“While those crime numbers sound bad, according to my estimates, letting out the prisoners is more or less a wash from a societal cost-benefit perspective.”
The Great California Prison Experiment
I published an academic paper back in 1996 that tried to measure the impact that changes in the prison population have on the crime rate. It turns out that this is a hard question.
You can’t just look across states and compare incarceration rates and crime rates, because the places with the worst crime problem will also tend to have the most prisoners.
Holding constant the punishments, the more crime that occurs, the greater the prison population. So correlations just are not very useful for determining whether prisons are effective or not.
What you need is something more like a randomized experiment in which, for extraneous reasons, a whole bunch of prisoners get let out (or a whole bunch of extra criminals get locked up). For obvious reasons, the National Science Foundation would never give me a research grant to do that myself.
Indirectly, however, the A.C.L.U. (or in the California case, another prisoners’ rights group) does the next best thing. It brings lawsuits against state prison systems arguing that the prisons are so overcrowded that they represent “cruel and unusual” punishment. The A.C.L.U. virtually always wins these suits. The state appeals, and roughly a decade after the suit is filed, the court’s initial decision is upheld and the A.C.L.U. is victorious.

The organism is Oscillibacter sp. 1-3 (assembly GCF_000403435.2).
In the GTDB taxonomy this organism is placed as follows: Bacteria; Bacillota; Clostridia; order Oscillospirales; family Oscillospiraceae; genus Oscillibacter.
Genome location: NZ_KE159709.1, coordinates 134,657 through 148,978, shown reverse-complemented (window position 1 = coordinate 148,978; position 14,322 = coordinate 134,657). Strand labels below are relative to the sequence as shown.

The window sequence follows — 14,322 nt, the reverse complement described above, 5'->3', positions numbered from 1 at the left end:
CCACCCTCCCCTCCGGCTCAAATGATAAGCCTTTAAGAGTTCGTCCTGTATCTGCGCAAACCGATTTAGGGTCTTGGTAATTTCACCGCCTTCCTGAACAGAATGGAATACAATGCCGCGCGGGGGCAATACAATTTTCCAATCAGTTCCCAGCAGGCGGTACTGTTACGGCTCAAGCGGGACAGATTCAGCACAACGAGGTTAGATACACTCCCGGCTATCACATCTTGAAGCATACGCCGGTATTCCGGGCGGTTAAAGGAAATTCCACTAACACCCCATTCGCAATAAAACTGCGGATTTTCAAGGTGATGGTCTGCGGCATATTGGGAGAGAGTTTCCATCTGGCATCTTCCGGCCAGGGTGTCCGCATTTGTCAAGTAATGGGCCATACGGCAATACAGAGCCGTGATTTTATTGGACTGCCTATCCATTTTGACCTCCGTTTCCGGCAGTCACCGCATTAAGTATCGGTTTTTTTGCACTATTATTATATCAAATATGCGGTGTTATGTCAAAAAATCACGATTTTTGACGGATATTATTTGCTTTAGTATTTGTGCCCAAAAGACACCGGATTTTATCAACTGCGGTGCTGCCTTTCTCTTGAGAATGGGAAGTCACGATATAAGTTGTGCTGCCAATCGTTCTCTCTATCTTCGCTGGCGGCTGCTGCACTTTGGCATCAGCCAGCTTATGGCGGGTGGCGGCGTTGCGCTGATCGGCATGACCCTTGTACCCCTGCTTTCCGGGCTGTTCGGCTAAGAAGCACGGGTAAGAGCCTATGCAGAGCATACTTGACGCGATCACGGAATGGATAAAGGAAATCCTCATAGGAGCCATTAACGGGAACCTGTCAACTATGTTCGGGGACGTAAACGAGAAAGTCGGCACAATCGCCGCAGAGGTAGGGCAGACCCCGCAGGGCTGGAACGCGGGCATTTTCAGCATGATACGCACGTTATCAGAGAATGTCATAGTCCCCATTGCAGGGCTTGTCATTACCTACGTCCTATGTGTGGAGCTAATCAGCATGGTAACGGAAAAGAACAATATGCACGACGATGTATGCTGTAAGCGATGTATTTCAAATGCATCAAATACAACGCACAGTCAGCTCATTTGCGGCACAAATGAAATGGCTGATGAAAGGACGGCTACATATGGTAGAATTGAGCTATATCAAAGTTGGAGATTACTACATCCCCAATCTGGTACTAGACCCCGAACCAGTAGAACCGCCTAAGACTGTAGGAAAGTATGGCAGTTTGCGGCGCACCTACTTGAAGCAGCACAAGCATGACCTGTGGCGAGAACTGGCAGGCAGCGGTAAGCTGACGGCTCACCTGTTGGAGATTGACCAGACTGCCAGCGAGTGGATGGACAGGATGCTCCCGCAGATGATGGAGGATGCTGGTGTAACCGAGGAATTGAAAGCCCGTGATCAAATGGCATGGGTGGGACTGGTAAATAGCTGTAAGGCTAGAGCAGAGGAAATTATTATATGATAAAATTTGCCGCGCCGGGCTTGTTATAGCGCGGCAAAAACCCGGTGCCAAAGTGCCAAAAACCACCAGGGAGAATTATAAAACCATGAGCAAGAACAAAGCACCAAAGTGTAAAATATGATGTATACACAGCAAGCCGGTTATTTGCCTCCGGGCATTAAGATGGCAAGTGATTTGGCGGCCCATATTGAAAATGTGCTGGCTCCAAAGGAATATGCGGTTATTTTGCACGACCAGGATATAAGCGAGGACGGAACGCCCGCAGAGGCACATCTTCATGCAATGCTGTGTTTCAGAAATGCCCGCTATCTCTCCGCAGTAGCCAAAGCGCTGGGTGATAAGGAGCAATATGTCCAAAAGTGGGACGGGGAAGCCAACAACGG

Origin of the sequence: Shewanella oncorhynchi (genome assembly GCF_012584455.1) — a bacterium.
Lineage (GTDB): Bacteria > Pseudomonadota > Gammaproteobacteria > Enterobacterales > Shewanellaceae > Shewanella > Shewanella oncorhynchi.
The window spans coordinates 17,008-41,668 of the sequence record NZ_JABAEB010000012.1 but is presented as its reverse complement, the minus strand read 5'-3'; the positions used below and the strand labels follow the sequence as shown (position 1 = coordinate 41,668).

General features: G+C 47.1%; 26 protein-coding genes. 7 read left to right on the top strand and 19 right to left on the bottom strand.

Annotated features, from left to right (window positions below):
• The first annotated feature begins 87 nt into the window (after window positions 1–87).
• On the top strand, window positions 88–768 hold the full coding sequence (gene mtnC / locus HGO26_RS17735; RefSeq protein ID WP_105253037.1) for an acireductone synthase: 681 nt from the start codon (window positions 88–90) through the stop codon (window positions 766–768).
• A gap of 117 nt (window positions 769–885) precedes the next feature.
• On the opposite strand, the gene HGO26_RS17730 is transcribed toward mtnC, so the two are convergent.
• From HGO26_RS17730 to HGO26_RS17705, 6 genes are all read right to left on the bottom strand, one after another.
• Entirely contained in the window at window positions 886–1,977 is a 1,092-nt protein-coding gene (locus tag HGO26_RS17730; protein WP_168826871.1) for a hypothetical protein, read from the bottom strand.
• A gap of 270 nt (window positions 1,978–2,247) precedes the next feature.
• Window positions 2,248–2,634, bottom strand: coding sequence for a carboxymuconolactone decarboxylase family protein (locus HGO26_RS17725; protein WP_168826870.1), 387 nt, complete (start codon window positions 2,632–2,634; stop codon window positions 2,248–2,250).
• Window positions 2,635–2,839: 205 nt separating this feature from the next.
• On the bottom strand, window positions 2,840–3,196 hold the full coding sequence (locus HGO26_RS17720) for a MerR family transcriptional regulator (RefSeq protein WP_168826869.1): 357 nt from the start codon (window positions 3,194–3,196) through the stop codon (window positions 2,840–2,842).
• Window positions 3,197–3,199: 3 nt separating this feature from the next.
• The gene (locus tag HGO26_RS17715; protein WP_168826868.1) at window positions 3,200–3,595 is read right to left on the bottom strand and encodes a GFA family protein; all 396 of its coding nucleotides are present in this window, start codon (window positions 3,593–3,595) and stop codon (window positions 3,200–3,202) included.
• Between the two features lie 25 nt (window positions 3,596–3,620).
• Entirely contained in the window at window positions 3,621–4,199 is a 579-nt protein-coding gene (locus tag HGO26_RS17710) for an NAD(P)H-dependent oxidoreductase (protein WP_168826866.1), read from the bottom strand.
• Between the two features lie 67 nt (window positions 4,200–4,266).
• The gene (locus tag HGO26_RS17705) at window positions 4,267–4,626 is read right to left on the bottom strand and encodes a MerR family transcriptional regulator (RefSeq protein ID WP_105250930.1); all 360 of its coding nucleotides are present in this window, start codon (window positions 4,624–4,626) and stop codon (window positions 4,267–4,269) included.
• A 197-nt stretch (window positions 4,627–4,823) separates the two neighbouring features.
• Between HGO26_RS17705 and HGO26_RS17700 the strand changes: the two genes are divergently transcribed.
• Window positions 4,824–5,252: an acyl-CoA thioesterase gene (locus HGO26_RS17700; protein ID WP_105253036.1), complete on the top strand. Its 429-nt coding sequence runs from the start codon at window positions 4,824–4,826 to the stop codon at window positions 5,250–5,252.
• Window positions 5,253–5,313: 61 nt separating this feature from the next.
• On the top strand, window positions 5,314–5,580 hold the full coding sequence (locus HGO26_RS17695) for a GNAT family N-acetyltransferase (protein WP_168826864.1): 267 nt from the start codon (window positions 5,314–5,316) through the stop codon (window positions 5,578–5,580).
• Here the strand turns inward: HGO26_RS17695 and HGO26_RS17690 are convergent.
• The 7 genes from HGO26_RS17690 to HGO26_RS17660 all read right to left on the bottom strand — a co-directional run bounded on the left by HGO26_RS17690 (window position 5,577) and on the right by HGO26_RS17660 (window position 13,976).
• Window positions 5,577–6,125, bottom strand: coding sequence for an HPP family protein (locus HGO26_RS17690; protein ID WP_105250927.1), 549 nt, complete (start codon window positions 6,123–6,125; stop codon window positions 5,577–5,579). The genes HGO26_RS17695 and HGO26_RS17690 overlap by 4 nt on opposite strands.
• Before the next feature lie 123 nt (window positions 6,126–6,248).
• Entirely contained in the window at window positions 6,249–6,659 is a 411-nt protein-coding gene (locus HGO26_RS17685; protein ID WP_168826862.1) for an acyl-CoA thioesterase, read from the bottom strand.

As I report in my paper, these lawsuits have a large impact on the prison populations in the affected states. After the suits are filed, but before any court decisions are handed down, prison populations grow more slowly in the litigation states.
The preliminary court decision doesn’t have much of an effect. But when the final verdict is handed down, prison populations shrink by about 15 percent relative to the rest of the country over the next three years.
Yesterday, a prisoners’ rights group won a preliminary decision against the state of California’s prison system. Consistent with my earlier results, the lawsuit already seems to have had some impact on California’s prison population. For instance, in 2007 California’s prison population shrank by about 1 percent, whereas the overall U.S. prison population grew by nearly 2 percent. It will take a few years before a final court decision is handed down, but the likely outcome is that five or six years from now there will be 25,000 fewer inmates than there otherwise would have been.
What does this mean for crime? If my estimates are correct, ultimately violent crime will be roughly 6 percent higher in California than it would have been absent the lawsuit. That is roughly 150 extra homicides a year, 500 additional rapes, and 4,500 more robberies.
While those crime numbers sound bad, according to my estimates, letting out the prisoners is more or less a wash from a societal cost-benefit perspective. The money we save from freeing the prisoners is on the same order of magnitude as the pain and suffering associated with the extra crime.
I do have one very specific policy recommendation to the state of California. If they do a mass release of prisoners, it should be done with strings attached. Namely, if the released prisoner gets convicted of a crime again in the future, his sentence the next time around should be whatever it normally would be plus all of the time that he should have served on his current sentence that gets cut short because of the early release.
This rule would strengthen the incentives for the ex-cons to stay straight. Italy enforced such a policy after a mass release, and it appears to have been quite effective.